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  7. Ed says:

    Spurred by your post, I googled it and found a pretty good explanation about why saving seeds from an F-1 hybrid is not the same as the original seeds.

    http://aggie-horticulture.tamu.edu/archives/parsons/vegetables/SEED.html

    Liked by 1 person

  8. Yes, I managed to get into our allotments this morning Bill, And we have some cauliflower, broccoli, Leeks, cabbage, in the cold frame growing at the moment..
    We usually plant our early potatoes within the next few weeks too.. We buy seed potatoes but often dib in a few small left over ones in between which have sprouted
    We plan to put in Peas and parsnips next..
    Its all systems go now.. 🙂 and I love it.. 🙂

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  9. BeeHappee says:

    Why do you think seed potatoes outperform yours? Or maybe I should just read Ed’s link above. It seems my parents had saved and replanted their potato seed for some 20 years or more, mainly because they are super cheap.

    You got me with potatoes again, off to make some potato pancakes. 🙂

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    • Nita says:

      Potatoes are very susceptible to disease, mostly soil borne, so if you save seed from diseased potatoes (and it’s hard to detect) you are essentially planting the disease the next year right along with your potatoes. The Irish Potato famine is a good example.

      Liked by 2 people

    • Bill says:

      I only did a side by side comparison one year, so I don’t think my sample size is statistically significant. 🙂 Nita mentions disease, and that’s possible, but I didn’t see any sign of disease. I just had a reduced yield (which, come to think of it, may be a sign of disease). Ed’s comment got me to thinking about it and now I’m wondering if the problem might just be the age of my seed potatoes. We harvest in early July, so they’d be pretty old by the time I plant the next March. I’ve noticed that our seed potatoes always come from northern climes like Maine and Canada.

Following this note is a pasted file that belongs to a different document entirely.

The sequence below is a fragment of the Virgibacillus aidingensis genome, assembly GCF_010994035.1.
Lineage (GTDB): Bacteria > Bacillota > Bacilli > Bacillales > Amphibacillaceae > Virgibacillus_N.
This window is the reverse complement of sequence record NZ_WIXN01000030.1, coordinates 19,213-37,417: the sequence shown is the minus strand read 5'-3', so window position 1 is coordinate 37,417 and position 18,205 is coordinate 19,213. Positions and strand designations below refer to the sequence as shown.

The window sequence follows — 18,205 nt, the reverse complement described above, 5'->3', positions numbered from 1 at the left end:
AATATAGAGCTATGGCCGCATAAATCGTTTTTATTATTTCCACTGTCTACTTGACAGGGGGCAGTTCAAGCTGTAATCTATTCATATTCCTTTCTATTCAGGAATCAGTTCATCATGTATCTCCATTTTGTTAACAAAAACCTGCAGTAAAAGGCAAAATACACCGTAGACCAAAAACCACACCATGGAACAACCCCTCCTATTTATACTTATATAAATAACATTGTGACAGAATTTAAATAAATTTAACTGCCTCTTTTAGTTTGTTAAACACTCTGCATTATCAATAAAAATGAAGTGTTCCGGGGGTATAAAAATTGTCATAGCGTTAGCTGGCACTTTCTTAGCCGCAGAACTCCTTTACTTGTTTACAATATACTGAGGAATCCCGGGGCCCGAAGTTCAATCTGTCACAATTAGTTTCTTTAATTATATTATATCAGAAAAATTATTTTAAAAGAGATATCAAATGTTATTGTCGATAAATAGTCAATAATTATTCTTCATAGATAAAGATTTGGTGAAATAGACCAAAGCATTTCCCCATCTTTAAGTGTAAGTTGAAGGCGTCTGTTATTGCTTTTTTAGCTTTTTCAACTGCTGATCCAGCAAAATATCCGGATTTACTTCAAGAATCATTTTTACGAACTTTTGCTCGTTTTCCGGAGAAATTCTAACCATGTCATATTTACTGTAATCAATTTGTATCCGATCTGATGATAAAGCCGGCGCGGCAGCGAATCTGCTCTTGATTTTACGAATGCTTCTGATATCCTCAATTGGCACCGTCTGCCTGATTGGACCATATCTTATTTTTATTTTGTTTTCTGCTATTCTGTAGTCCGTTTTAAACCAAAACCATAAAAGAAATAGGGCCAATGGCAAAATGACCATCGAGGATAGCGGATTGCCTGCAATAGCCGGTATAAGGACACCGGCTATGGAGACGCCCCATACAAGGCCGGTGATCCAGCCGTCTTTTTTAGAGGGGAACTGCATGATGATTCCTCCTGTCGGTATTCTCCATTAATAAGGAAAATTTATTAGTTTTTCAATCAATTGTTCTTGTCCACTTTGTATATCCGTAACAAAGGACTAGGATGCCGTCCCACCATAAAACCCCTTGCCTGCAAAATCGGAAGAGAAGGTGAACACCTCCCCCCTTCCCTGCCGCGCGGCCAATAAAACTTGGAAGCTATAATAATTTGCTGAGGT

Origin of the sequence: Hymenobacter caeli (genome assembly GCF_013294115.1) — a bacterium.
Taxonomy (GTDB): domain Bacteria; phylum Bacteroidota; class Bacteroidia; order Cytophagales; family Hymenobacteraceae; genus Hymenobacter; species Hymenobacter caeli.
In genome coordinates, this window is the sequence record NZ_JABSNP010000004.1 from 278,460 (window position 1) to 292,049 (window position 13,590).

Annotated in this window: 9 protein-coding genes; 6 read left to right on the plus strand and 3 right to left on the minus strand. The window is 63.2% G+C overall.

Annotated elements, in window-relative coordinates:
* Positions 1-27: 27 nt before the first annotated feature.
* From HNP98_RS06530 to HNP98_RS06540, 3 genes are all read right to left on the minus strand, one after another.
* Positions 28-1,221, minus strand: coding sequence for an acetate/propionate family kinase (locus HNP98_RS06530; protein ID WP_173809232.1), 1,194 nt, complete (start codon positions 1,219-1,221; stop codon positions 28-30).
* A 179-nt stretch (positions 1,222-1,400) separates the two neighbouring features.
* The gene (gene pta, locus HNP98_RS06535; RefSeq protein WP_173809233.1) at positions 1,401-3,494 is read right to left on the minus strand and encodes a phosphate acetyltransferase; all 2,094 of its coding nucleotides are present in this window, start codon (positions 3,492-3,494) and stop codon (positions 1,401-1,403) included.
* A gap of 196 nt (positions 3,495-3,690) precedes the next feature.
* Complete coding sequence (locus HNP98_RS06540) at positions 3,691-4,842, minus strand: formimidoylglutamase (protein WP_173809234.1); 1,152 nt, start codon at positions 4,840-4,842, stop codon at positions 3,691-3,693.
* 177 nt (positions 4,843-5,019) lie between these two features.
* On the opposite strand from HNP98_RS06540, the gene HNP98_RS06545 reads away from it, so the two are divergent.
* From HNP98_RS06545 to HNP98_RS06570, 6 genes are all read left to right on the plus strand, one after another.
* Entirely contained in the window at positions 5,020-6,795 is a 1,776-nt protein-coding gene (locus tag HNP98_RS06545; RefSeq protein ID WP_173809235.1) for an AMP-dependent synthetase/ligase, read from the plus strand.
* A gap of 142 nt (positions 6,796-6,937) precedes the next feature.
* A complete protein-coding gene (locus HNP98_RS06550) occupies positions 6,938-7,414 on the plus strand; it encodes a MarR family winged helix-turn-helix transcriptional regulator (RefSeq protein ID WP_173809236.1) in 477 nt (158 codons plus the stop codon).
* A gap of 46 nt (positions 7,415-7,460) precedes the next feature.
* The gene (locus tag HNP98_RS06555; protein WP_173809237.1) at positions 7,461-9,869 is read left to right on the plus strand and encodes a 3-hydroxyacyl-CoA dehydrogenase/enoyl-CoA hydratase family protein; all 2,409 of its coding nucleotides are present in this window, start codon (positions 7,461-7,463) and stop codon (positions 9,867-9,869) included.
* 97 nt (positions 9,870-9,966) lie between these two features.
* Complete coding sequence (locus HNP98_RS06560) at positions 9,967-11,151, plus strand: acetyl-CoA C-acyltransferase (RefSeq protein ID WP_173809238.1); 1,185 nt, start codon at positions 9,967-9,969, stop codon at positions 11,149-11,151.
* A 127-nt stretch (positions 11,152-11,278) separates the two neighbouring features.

My Mama used to make us fried potato cakes with leftover mashed potatoes. So good. Haven’t had them in a real long time. 🙂

      Liked by 1 person

  10. Nita says:

    Wow Bill! So far ahead of us out here in Western Oregon! We’ve had 24 days of straight rain. Planting potatoes is a pipe dream for us for a while 🙂

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  11. Laura Wills says:

    I decided not to grow potatoes this year, due to all of the work. I looked at your method, and don’t see how it would work with raised beds 😦 Oh well, one more bed of tomatoes! Good luck with your potatoes.

    Like

    • Bill says:

      Well one more bed of tomatoes sounds good to me. 🙂
      I’ve never grown Irish potatoes in raised beds, but I did grow sweet potatoes in them one year and they did great!

      Like